We all want to do the right thing, but when it comes to animals, we never know if our generosity is welcome.
Of course, if there's a rugged-looking dog or cat on the side of the road, we know exactly what to do, but what about wild animals that appear to be in danger?
Luckily, experts have spent decades studying wild animals so that we can better understand how to protect and take care of them.
In a world where many habitats are being destroyed by humans (inadvertently or not), it's important that as individuals we do everything we can to make sure many beloved animal species don't go extinct.
The first thing we can do is stay informed.
If you've ever wondered whether or not it's right to put a beached dolphin back in the water, here's everything you need to know:
Dolphins, which are considered to be one of the smartest animals, know a thing or two about survival.
However, when humans get in the way, we could endanger their welfare.
There are countless videos on the internet of beachgoers around the world supposedly saving the day by returning a beached dolphin back in the water.
These viral videos tend to rake in millions of views and hundreds of comments praising the rescuers' actions.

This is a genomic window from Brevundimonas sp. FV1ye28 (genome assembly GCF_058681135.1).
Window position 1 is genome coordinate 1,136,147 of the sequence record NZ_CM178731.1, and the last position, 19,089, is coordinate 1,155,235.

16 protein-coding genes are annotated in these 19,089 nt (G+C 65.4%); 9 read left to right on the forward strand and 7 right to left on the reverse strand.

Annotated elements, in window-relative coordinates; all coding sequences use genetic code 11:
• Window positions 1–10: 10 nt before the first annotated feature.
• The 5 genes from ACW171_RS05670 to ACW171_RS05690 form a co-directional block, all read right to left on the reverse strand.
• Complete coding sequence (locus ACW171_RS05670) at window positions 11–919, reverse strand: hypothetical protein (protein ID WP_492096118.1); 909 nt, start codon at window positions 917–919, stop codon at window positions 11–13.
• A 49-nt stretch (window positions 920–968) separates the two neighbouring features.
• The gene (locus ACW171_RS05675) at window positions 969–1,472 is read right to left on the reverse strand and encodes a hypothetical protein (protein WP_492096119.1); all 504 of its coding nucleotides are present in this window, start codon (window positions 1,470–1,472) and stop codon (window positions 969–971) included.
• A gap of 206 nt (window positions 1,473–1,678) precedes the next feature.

One popular video, which was posted by kayaking instructor, Naude Dreyer, received a lot of praise after he spotted a dolphin moving in the sand.
While some people applauded his efforts, others suggested that waiting for an animal rescue team was probably a better idea.
"There's no real authorities around here, regarding that. It'll take a long time for authorities to get there, and he would definitely not have made it." Dreyer said, adding:
"He's right next to the beach, it was in my capacity to put him back in the sea, so I wasn't going to leave him there."
Animal activists are warning that this act of "generosity" is actually endangering dolphin populations.
The Royal Society for the Prevention of Cruelty to Animals (RSPCA), which is the largest animal welfare charity in the UK, is asking people to not put dolphins that have washed ashore back in the sea after two died in Wales.
"In many ways, it is a source of great pride that people across west Wales love wild animals and want to help," RSPCA officer Ellie West said, "but returning a beached aquatic mammals to the sea can be hugely counter-productive."
"People are obviously well-meaning in doing this, but usually it is the wrong thing to do for the animals, and their welfare."
The RSPCA says dolphins wash up on a beach for a reason.
The charity says dolphins wash up on a beach if they're dying or have major welfare complications.
The best thing you can do is contact an animal rescue team.
Not only is putting an emancipated dolphin back into the water further endangering the marine animal's life, it's also bad for your health.
The RSPCA warns that post-mortems of sea animals have found diseases that could put human health at risk.